The Supreme Court ruling last week that determined federal drug laws banning the medicinal use of marijuana trump state ones allowing them, went almost unnoticed by major evangelical policy groups. Focus on the Family said they had no one to respond to the issue, and Family Research Council said they no longer follow drug issues.

However, Concerned Women for America chief counsel Jan LaRue said she was delighted with the decision. "Marijuana has no legitimate medical use," she said. "That has been demonstrated over and over again."

But marijuana does have medicinal qualities, says Dónal O'Mathúna, a lecturer in health-care ethics at Dublin City University and co-author of Alternative Medicine: The Christian Handbook (Zondervan, 2001). "Some people, such as the women who brought the case that the Supreme Court ruled on, report that they receive great benefit from smoking marijuana," says O'Mathúna. "These benefits are primarily in relieving chronic pain, reducing nausea and vomiting, stimulating appetite in people with diseases that cause weight loss, and lowering intraocular pressure in glaucoma."

Still, whatever benefits smoking marijuana has are limited, O'Mathúna says, who is a fellow at the Center for Bioethics and Human Dignity and a member of the Christian Medical and Dental Association. "To prevent nausea and vomiting, smoking marijuana is about as effective as taking tablets made from a purified drug isolated from the plant," O'Mathúna says. "However, both were much less effective than conventional drugs used to treat nausea and vomiting."

"Some people will feel better, or at least feel different, after smoking marijuana. But there are risks associated with this," O'Mathúna says. His Alternative Medicine notes that marijuana smoke contains a higher number of cancer-causing carcinogens and more tar than tobacco, and that studies have shown an increased risk in cancer for marijuana users. The drug is also associated with pregnancy risks, weakened immune system, and decreased mental capacity.

Such risks justify its stringent control under federal laws, LaRue says. Marijuana is listed as a Schedule 1 drug under the Controlled Substances Act, the most restrictive of five schedules. "Schedule 1 drugs are illegal. They cannot be prescribed, they have no known medical use, and they're not accepted as safe in medical use," says LaRue.

The schedule listing for marijuana is even more restrictive than for hard drugs. Cocaine, methadone, and LSD are listed as Schedule 2, O'Mathúna says, because though they have a high potential for abuse, they do have some medical use.

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While often a champion of states' rights, LaRue says she supports the federal government's precedence over states laws that allow marijuana for medicinal use. "Congress is the one that controls drugs and what drugs can move through interstate commerce." Although many medicinal users grow marijuana at home, the Court held it has a significant impact on interstate commerce. "Congress can regulate things that are entirely intrastate because of the aggregate affect it has on interstate commerce," LaRue said.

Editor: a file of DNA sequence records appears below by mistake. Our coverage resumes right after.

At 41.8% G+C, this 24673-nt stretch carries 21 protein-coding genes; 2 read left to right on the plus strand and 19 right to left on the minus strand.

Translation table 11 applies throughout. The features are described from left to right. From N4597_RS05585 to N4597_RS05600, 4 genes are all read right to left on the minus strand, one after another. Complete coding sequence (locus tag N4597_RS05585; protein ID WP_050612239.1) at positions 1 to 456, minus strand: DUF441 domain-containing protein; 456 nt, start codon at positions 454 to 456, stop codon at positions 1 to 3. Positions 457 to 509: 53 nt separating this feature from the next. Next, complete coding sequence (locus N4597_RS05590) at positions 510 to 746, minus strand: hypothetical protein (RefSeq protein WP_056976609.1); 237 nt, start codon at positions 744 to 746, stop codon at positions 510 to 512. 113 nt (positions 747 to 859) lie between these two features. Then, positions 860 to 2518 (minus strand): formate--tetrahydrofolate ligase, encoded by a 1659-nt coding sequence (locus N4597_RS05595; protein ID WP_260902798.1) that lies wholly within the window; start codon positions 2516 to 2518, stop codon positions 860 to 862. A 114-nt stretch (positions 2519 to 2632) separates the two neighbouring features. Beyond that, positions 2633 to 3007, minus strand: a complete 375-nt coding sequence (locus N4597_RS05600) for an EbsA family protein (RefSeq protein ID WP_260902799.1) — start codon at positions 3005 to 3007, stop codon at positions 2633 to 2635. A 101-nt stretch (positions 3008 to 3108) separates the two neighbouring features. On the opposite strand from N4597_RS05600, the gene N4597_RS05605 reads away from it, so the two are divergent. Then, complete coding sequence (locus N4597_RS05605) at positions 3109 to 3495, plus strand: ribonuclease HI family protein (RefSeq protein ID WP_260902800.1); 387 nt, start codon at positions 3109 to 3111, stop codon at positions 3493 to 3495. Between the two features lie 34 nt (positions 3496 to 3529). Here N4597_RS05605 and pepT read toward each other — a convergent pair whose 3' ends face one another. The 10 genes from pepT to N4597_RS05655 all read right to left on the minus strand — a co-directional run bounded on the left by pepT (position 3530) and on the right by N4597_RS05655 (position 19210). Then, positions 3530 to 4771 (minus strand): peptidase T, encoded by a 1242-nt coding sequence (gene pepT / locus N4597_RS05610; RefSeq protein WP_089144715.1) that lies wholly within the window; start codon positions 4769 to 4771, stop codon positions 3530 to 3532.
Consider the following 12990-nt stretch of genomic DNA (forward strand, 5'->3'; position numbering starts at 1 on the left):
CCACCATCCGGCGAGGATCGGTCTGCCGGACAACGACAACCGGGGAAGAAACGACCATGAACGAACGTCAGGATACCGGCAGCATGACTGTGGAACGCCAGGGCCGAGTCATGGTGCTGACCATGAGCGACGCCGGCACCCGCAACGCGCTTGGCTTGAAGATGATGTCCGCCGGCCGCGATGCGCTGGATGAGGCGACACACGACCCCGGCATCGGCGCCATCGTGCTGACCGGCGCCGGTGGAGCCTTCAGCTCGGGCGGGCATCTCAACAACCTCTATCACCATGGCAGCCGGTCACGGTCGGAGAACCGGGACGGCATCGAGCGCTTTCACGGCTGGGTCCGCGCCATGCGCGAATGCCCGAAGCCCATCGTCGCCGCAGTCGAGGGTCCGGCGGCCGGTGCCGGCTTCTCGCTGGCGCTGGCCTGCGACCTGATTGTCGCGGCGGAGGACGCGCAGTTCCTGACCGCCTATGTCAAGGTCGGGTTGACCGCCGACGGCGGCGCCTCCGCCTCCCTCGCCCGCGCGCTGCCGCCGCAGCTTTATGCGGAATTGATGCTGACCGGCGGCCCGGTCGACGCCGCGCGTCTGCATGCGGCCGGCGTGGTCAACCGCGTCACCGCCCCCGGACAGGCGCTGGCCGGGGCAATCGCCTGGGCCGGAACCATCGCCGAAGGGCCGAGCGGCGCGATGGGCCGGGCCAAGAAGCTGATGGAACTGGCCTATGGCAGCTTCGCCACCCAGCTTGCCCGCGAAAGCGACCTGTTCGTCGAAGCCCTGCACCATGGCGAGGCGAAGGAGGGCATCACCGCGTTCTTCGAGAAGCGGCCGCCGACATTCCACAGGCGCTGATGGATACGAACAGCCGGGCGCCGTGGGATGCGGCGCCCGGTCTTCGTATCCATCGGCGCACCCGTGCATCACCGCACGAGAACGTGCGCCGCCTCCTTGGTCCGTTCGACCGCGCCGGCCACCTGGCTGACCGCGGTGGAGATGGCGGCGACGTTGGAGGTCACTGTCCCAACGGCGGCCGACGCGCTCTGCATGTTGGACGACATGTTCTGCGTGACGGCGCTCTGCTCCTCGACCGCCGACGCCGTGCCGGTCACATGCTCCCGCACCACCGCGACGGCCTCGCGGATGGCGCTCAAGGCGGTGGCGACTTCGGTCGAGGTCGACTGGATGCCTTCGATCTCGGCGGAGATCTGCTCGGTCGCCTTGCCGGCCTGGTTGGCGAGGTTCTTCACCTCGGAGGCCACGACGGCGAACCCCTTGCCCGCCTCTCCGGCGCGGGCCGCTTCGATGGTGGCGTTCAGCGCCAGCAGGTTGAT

"Think about how difficult it would be for law enforcement," LaRue said. Police could never determine if marijuana found during a drug bust would be used medicinally or not, she said.

LaRue also applauded the court for not changing the law. "The Court said, and I really appreciate it, 'what these plaintiffs are asking the Court to do, the Court doesn't have the authority to do. And that is to excise for them an exemption from the federal drug laws.'" Medical marijuana users should ask Congress to change the law, LaRue said. They have vowed to do that, according to The Washington Post.

O'Mathúna says there is one other option for those who do not respond to conventional treatment. "Such patients might want to test whether smoking marijuana is useful. Setting up a research protocol to test this could be justified, just as it is done with other drugs for which the benefit is unclear." The Investigational New Drug application could be used in conjunction with a doctor for research purposes.

But such an approach may not satisfy the most avid of medical marijuana users. (One woman said she needed to smoke weed every two hours.) "This program would need to be highly regulated," says O'Mathúna, "and would be very different from the approach taken by the exemptions addressed by the Supreme Court this week."

Related Elsewhere:

Articles elsewhere include:

Doctors are Subject to Federal Pot Laws | The U.S. Supreme Court says the federal government has every right to prosecute those who provide marijuana for "medical" purposes—even if individual states have legalized it. (Focus on the Family)
The medical pot hysteria | With everything else going on in the world, it's good to know that the federal government is being vigilant when it comes to the really dangerous people: those unrepentant chronic-pain patients who viciously insist on using marijuana to relieve their suffering. (Cathy Young, Boston Globe, June 13, 2005)
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Should medical marijuana be legal? | Supreme Court ruling leaves decisions for patients (ABC News, June 11, 2005)
Medical Marijuana, a Casual User's Tale | Although I had a hard time believing someone like me might qualify as a medical marijuana patient, there it was in cold print. (Lessley Anderson, The New York Times, June 12, 2005)
Blessing marijuana for mercy's sake | Support for permitting medical use is growing among major religious denominations (Washington Post, June 26, 2004)

In this 1988 Campus Life article, Michael W. Smith admits to using pot after he moved to Nashville.